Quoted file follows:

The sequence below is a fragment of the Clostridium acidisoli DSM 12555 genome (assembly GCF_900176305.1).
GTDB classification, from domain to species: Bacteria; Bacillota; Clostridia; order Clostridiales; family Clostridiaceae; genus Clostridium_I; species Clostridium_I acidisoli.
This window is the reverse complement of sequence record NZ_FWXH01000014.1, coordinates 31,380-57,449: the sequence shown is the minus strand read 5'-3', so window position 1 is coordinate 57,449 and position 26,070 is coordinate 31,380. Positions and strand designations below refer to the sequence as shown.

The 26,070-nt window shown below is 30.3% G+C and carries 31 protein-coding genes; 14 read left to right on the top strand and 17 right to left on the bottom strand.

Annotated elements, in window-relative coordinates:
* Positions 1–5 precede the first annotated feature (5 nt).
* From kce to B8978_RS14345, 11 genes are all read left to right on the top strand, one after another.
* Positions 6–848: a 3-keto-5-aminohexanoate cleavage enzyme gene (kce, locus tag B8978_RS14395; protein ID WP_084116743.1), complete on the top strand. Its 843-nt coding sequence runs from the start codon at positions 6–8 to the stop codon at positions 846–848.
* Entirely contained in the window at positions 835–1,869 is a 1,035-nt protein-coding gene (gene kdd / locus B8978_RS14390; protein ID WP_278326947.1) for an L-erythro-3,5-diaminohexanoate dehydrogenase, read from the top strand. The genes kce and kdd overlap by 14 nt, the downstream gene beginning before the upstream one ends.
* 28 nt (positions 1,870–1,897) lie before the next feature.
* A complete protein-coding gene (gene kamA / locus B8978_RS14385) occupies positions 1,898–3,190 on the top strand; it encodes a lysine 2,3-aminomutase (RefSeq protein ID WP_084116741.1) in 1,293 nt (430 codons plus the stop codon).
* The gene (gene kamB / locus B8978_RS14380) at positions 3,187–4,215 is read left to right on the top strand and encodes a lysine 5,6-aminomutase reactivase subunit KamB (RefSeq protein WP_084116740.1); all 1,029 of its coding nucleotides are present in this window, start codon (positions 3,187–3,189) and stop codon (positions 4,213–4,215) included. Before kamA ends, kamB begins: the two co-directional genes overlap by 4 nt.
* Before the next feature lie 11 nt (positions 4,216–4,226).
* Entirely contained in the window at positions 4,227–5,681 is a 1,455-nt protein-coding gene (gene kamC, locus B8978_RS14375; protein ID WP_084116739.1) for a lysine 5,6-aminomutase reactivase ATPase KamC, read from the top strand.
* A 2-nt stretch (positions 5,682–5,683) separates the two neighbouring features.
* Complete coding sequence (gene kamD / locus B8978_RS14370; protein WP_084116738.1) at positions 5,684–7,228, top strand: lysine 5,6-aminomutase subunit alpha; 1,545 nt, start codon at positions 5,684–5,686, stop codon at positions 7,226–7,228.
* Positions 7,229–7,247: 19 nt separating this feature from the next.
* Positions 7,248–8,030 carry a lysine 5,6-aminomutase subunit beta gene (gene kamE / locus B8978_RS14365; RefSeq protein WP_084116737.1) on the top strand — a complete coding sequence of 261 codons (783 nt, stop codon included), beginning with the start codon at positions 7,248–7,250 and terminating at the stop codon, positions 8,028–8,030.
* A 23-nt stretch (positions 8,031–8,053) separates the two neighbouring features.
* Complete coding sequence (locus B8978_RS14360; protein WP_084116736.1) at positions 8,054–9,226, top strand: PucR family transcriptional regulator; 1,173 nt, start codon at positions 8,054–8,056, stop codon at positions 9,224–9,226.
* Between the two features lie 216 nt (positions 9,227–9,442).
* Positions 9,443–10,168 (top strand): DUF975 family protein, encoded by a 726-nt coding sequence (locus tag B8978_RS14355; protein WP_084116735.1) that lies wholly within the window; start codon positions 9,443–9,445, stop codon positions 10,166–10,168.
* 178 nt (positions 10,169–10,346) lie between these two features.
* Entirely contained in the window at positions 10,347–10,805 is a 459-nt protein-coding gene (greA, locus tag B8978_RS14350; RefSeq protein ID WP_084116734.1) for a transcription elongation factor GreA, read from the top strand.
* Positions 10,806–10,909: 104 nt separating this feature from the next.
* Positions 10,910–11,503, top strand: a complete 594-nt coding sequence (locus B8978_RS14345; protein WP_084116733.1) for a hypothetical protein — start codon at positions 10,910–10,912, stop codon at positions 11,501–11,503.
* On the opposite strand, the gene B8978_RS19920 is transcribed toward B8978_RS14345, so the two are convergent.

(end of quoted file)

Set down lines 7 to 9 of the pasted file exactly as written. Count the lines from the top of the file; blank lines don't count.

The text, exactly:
* From kce to B8978_RS14345, 11 genes are all read left to right on the top strand, one after another.
* Positions 6–848: a 3-keto-5-aminohexanoate cleavage enzyme gene (kce, locus tag B8978_RS14395; protein ID WP_084116743.1), complete on the top strand. Its 843-nt coding sequence runs from the start codon at positions 6–8 to the stop codon at positions 846–848.
* Entirely contained in the window at positions 835–1,869 is a 1,035-nt protein-coding gene (gene kdd / locus B8978_RS14390; protein ID WP_278326947.1) for an L-erythro-3,5-diaminohexanoate dehydrogenase, read from the top strand. The genes kce and kdd overlap by 14 nt, the downstream gene beginning before the upstream one ends.